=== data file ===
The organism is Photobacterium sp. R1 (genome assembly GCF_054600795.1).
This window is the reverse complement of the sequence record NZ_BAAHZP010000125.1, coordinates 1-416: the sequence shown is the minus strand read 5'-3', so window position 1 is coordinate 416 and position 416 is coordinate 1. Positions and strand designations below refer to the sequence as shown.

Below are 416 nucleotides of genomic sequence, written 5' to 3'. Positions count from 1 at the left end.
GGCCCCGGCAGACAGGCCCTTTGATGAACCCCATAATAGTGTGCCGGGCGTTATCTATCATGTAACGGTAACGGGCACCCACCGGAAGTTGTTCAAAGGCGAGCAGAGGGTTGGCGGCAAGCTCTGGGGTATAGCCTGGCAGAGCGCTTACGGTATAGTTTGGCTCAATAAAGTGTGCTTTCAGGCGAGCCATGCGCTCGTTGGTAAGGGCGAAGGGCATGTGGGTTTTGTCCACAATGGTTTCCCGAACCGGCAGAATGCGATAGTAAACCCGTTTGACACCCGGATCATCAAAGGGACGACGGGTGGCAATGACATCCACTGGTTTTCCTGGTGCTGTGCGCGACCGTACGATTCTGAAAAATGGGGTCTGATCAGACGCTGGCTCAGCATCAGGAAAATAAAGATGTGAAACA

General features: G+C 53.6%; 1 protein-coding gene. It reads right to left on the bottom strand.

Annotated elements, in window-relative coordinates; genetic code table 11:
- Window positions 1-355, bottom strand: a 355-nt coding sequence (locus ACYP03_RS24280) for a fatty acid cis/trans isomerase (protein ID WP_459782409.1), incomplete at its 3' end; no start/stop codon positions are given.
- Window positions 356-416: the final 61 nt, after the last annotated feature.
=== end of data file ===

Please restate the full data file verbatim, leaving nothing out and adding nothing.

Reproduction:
The organism is Photobacterium sp. R1 (genome assembly GCF_054600795.1).
This window is the reverse complement of the sequence record NZ_BAAHZP010000125.1, coordinates 1-416: the sequence shown is the minus strand read 5'-3', so window position 1 is coordinate 416 and position 416 is coordinate 1. Positions and strand designations below refer to the sequence as shown.

Below are 416 nucleotides of genomic sequence, written 5' to 3'. Positions count from 1 at the left end.
GGCCCCGGCAGACAGGCCCTTTGATGAACCCCATAATAGTGTGCCGGGCGTTATCTATCATGTAACGGTAACGGGCACCCACCGGAAGTTGTTCAAAGGCGAGCAGAGGGTTGGCGGCAAGCTCTGGGGTATAGCCTGGCAGAGCGCTTACGGTATAGTTTGGCTCAATAAAGTGTGCTTTCAGGCGAGCCATGCGCTCGTTGGTAAGGGCGAAGGGCATGTGGGTTTTGTCCACAATGGTTTCCCGAACCGGCAGAATGCGATAGTAAACCCGTTTGACACCCGGATCATCAAAGGGACGACGGGTGGCAATGACATCCACTGGTTTTCCTGGTGCTGTGCGCGACCGTACGATTCTGAAAAATGGGGTCTGATCAGACGCTGGCTCAGCATCAGGAAAATAAAGATGTGAAACA

General features: G+C 53.6%; 1 protein-coding gene. It reads right to left on the bottom strand.

Annotated elements, in window-relative coordinates; genetic code table 11:
- Window positions 1-355, bottom strand: a 355-nt coding sequence (locus ACYP03_RS24280) for a fatty acid cis/trans isomerase (protein ID WP_459782409.1), incomplete at its 3' end; no start/stop codon positions are given.
- Window positions 356-416: the final 61 nt, after the last annotated feature.